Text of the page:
Chief Justice Roberts, perhaps modeling O’Connor and Kennedy, tried to suggest a middle ground. “I would take a more measured course,” he said, upholding Mississippi’s 15-week limit on abortions but not jettisoning Roe. He said the court’s precedents made it clear that women have a “right to choose” abortion, and that means they should have “a reasonable opportunity to choose.” At 15 weeks, women knew they were pregnant, he said, so the right “need not be extended any further.”

His proposal could have resulted in a moderately conservative verdict, in line with public opinion. Most Americans support early pregnancy abortion rights, but most say they oppose later abortions. A change by a judge could have changed the outcome, but none of his Conservative peers were willing to join the Chief Justice.

While the court gave states broad powers to limit abortion, its gun decision cast doubt on all sorts of state and local laws that restrict firearms.

There, too, the court moved away from a moderately conservative position that Kennedy had staked out.

For most of its history, the court ruled that the 2nd Amendment was intended to ensure that armed citizens could respond to a crisis as part of a “well-regulated militia” and give states wide latitude in regulating the ownership and possession of firearms admitted. In recent decades, gun rights advocates have pushed a different interpretation, centered on the closing words of the amendment that “the right of the people to possess and bear arms shall not be violated.”

In 2008, in a 5-4 decision, the court adopted this reasoning, ruling that the 2nd Amendment protects a person’s right to be armed in self-defense. His decision struck down an unusually strict ordinance in Washington, DC banning all private possession of handguns; Two years later, the Chicago court overturned a similar ordinance.

However, the impact of these judgments was minimal. Kennedy believed both that people had the right to have a gun in their home and that firearms were subject to proper regulation by cities and states. For a decade, the court dismissed gun rights challenges to laws and regulations, including several from California.

After Kennedy retired in 2018 and Kavanaugh and Barrett joined the court, the conservative bloc was poised to expand the scope of the 2nd Amendment.

“The constitutional right to bear arms in public in self-defense is not a second-class right,” Thomas wrote in the New York State Rifle & Pistol Assn. against Brno. The decision repealed laws in New York, California and four other states that make it difficult for gun owners to obtain concealed-carry licenses.

However, the ramifications of this ruling will not be known for years, and it raises many questions. Does that mean there is a constitutional right to carry a loaded gun when walking down 5th Avenue in New York? Or in the subway or in restaurants and bars? Does that also mean that an 18 year old has the right to buy and carry an automatic rifle? The court’s opinion does not attempt to answer these questions, but notes that guns are prohibited in courthouses.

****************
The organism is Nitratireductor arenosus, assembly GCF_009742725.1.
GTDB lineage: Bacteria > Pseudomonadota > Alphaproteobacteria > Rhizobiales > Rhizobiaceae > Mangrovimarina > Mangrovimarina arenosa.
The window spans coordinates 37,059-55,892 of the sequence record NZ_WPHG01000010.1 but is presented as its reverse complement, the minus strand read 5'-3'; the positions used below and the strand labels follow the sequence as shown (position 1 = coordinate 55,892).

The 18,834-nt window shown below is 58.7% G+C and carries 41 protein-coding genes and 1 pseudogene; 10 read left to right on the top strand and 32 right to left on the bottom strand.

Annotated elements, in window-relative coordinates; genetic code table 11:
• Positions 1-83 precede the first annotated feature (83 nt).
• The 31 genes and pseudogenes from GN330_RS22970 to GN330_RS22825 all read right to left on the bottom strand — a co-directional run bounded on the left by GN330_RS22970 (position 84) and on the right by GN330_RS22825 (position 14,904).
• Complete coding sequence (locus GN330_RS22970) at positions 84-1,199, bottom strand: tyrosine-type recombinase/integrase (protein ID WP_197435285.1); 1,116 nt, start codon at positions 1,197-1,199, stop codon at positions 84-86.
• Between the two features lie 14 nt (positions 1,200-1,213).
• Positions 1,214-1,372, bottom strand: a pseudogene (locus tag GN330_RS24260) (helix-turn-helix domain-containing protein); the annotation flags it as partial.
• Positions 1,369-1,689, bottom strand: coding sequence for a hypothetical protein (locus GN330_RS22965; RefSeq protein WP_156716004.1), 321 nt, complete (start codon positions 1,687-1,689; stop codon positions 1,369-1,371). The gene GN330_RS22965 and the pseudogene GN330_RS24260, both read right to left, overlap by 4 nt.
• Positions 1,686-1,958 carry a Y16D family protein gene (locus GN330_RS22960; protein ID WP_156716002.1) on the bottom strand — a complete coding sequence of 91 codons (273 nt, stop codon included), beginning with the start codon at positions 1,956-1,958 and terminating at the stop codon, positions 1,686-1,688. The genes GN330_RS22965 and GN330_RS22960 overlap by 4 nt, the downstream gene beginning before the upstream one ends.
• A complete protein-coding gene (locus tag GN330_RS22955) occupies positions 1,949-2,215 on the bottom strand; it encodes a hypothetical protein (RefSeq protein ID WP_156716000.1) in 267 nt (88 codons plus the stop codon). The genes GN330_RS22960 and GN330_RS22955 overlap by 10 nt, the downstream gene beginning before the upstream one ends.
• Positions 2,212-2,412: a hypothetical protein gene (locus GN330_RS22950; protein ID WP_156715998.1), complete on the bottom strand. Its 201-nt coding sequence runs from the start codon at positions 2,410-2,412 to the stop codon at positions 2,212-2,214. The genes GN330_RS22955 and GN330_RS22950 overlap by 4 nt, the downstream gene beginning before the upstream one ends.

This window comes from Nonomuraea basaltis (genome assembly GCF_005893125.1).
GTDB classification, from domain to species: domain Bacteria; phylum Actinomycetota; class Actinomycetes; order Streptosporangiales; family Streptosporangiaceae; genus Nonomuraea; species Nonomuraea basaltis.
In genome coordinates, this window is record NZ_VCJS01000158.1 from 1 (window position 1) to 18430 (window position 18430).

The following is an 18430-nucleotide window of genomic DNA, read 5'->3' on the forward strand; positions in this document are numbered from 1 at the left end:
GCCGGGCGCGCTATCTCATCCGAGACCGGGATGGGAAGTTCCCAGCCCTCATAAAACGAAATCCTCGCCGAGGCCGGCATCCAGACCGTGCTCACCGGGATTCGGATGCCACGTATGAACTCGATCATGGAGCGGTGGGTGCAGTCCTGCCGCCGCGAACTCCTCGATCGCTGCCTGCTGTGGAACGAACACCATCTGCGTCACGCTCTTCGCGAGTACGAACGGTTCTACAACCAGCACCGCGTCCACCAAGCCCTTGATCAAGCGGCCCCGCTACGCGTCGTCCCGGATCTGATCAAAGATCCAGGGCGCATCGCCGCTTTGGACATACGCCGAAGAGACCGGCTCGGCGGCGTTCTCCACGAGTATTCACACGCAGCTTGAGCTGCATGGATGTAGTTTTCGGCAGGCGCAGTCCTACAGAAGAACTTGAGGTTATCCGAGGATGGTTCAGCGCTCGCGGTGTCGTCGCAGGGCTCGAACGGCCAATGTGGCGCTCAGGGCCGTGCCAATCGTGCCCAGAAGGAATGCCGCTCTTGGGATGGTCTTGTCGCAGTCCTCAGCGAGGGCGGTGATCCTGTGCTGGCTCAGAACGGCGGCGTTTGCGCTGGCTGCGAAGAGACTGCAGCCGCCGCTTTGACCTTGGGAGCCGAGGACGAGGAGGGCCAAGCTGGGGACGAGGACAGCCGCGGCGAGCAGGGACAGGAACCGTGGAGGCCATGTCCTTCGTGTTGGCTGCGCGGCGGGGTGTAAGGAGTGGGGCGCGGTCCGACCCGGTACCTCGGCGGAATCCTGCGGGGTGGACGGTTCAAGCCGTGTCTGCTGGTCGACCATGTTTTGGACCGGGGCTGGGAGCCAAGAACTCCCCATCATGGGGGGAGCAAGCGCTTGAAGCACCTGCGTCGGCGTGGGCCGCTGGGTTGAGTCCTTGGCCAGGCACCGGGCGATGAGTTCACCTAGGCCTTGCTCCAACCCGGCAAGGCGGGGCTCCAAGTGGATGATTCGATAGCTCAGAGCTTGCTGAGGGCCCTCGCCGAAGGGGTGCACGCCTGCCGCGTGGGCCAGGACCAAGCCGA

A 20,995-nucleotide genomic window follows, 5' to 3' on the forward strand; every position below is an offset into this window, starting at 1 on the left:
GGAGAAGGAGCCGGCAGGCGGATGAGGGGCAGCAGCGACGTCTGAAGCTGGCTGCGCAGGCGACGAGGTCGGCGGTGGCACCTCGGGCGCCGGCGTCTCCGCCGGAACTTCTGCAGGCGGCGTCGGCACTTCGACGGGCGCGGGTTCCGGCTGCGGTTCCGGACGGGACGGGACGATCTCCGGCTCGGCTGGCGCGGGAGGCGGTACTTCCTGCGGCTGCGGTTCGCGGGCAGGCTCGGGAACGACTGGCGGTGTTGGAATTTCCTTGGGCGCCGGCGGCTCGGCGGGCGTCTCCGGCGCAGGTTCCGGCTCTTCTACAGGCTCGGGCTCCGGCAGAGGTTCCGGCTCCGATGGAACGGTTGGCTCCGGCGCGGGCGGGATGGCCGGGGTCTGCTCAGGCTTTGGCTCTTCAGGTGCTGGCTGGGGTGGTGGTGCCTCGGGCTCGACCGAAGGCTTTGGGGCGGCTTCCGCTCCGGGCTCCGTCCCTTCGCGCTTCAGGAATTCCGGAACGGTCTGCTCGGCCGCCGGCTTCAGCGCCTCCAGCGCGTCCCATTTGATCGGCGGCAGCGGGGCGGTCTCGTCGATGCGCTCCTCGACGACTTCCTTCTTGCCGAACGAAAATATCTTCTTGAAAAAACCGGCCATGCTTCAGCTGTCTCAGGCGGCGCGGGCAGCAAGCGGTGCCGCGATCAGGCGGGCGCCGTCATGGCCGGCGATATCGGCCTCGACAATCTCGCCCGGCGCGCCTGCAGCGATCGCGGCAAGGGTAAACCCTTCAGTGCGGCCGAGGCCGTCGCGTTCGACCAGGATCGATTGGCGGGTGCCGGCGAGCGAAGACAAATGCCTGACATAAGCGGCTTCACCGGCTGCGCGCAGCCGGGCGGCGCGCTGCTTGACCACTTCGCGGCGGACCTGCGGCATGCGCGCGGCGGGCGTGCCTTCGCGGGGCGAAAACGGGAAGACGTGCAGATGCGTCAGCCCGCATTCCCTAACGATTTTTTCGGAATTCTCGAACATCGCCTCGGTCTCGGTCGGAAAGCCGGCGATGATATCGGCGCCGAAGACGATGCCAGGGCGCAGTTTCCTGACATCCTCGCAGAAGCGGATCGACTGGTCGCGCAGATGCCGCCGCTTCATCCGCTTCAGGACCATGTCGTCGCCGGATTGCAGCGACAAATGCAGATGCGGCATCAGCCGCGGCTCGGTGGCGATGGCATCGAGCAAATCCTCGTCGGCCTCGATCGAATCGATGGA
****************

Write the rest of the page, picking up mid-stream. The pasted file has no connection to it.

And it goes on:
The new court is also poised to overturn another compromise dating back to the 1970s on the role of affirmative action in college and university admissions.

In 1978, the court disagreed over whether to reject a University of California policy allowing multiple places for minority students at UC Davis Medical School. Four judges considered this an illegal quota and four others considered it appropriate affirmative action.

Powell was in the middle. He thought the suspensions were illegal, but he wrote appreciatively of an admissions policy that used a student’s race as a “plus” factor to create diversity on campus.

In Regents of the University of California vs. Bakke, Powell set the standard for admissions policy and was later upheld by O’Connor and Kennedy.

This fall, judges will take up antidiscrimination challenges to admissions policies at Harvard and the University of North Carolina. They will almost certainly decide that any use of race in registrations is illegal and unconstitutional.

The court’s three Trump appointees — Gorsuch, Kavanaugh and Barrett — are new, but they’ve already made a powerful impact. They are showing all the signs that they are ready to move forward with a conservative agenda as the middle-of-the-road philosophy of O’Connor and Kennedy slips further in the court’s rearview mirror. Bold, confident, conservative Supreme Court ready to move further right

Alley Einstein

Alley Einstein is a USTimesPost U.S. News Reporter based in London. His focus is on U.S. politics and the environment. He has covered climate change extensively, as well as healthcare and crime. Alley Einstein joined USTimesPost in 2023 from the Daily Express and previously worked for Chemist and Druggist and the Jewish Chronicle. He is a graduate of Cambridge University. Languages: English. You can get in touch with me by emailing